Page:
Fifty thousand words in one month: can it be done?

Many writers can relate to the frustrating process of writing that novel-length manuscript. Hours hammering at the keyboard can dwindle into weeks of writer’s block and uncertainty. Some are never able to reach that moment of completion. Most writers can take years to write one novel.  

But can all that tedious effort be squeezed into one month?

That’s the challenge the National Novel Writing Month (NaNoWriMo, or “Nano”) poses to all writers in the country.

According to the Nano website, NaNoWriMois run by the Office of Letters and Light, a non-profit organization based out of Oakland, Calif. The annual event was founded in 1999 by freelance writer Chris Baty.  

Participants looking for a spot on Nano’s winner page are challenged to write 50,000 words by midnight of the deadline and submit it on the website by Nov. 30.

The writing contest and submission are free to anyone who attempts the feat. Although the organization does not offer publication of submissions, it offers motivation and writing advice to help writers find a path into the hands of readers. Up to 90 different novels have been published from the products of NaNoWriMo attempts, including New York Times best-seller “Water For Elephants” by Sara Gruen. Since its first year, Nano has gone from 21 participants in 1999 to over 250,000 in 2011.

Anyone can win as long as they meet the 50,000-word requirement. Win or lose, however, contestants can pride themselves on a real sense of accomplishment. An anonymous testimonial from one winner states, “Because of Nano…I now possess, not only a 50,000-word manuscript, but believe in myself and my gifts.”

NaNoWriMois a great place for hopeful writers to push themselves to write that novel that may someday make them famous. But how does one go about getting that 50,000-word accomplishment published?

 UTSA professor of comparative literature Dr. Steven Kellman suggests that writers seeking to be published with profits should take time with their writing and obtain more formal guidance. “Books, like wine, require time to ferment, and much of writing is really re-writing,” Kellman says. “(In reference to NaNoWriMo) I am skeptical that many masterpieces can be produced within one month.”

 There are many avenues of support and feedback for young writers who aspire to have their work published. Kellman suggests taking creative writing courses in fiction at UTSA.

UTSA’s Pearl LeWinn Endowed creative writing professor Dr. Wendy Barker agrees. “My best advice for any student would be to enroll in creative writing classes. In these classes, students gain experience and guidance in the crafts of fiction, poetry and/or creative nonfiction. Students in these classes also learn much about the revision process (someone has said that all writing is actually revision). These classes also provide information about how to go about submitting one’s work for publication,” Barker says.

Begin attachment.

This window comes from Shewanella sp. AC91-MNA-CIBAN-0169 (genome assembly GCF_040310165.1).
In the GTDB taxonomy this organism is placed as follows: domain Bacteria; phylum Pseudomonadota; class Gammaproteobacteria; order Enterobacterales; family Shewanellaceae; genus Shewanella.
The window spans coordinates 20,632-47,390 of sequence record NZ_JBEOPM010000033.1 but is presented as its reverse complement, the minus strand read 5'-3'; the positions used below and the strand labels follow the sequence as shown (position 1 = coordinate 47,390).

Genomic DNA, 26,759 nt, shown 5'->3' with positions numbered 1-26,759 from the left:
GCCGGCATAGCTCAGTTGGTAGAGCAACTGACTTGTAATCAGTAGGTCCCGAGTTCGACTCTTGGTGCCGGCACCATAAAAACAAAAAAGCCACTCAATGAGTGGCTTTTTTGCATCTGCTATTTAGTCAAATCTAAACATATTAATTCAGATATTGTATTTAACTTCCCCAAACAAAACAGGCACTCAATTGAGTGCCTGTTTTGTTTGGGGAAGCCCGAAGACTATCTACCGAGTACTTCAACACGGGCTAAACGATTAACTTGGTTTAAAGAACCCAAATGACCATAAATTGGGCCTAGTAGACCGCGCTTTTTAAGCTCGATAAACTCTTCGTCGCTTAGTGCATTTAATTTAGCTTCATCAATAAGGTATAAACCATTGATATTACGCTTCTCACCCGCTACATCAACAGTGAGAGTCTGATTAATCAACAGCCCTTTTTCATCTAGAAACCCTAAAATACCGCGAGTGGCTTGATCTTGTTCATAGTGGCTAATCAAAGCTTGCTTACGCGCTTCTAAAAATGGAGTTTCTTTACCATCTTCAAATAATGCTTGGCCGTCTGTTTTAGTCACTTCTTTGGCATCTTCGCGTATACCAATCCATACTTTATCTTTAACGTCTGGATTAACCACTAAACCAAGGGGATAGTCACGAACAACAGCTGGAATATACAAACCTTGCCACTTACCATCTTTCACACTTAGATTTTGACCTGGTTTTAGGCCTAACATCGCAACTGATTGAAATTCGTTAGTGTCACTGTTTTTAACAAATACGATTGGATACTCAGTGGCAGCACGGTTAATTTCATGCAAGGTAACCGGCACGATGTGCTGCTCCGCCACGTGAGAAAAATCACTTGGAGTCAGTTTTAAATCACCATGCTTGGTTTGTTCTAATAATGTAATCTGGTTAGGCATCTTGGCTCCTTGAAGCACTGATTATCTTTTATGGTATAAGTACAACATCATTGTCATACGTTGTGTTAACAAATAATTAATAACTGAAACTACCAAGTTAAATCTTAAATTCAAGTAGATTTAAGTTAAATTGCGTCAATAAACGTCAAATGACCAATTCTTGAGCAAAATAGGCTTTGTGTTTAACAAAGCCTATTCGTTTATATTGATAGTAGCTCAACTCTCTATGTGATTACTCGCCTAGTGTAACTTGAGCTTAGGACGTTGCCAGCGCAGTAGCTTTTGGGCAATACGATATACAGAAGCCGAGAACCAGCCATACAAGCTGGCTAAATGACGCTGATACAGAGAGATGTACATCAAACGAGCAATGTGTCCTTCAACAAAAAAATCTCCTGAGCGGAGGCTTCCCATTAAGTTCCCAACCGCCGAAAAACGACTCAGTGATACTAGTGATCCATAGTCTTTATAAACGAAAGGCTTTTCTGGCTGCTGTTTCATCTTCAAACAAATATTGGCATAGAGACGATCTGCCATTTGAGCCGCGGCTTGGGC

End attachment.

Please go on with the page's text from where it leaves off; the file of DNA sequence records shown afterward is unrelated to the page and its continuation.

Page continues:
Gemini Ink (<geminiink.org>), Poets and Writers (<pw.org>) and Scribophile (<scribophile.com>) are also great places to go for literary help and support.

Gemini Ink offers coaching, social networking, writing and publishing support and workshops.

Poets and Writers hold writing competitions, offer creative writing programs and give publishing advice.

Scribophile allows writers to upload their works to be critiqued by fellow writers. The site follows a tit-for-tat system that requires writers to read and critique multiple works in order to receive the same help. 

In regards to seeking a publisher, Kellman offers a warning to student writers. “At present, the big commercial presses, such as Random House, Penguin and Harper-Collins, do not read unsolicited manuscripts and look only at work submitted by a literary agent. It is not easy to acquire a literary agent; often times you have to audition for one,” Kellman says.

According to Kellman, “There are many new enterprising small presses,” such as, 2LeafPress (<2leafpress.org>), which is operated by Intercultural Alliance of Artists and Scholars, Inc., a non-profit organization in New York that promotes multicultural literacy and literature. Kellman also mentions A Raven Above Press, an independent press that publishes dark fiction and poetry with varied cultural perspective in print and online. Such small presses are often receptive to novice authors.

No matter how a writer chooses to present his or her work to the world, be it a submission to NaNoWriMo for fun or a publication through a major publisher for profit, the feeling of completing a work is worth the exhausting effort.

“I would not discourage anyone from taking the (NaNoWriMo) challenge. At the very least, you might produce prose worth coming back to later and reworking into something stronger,” Kellman says. 

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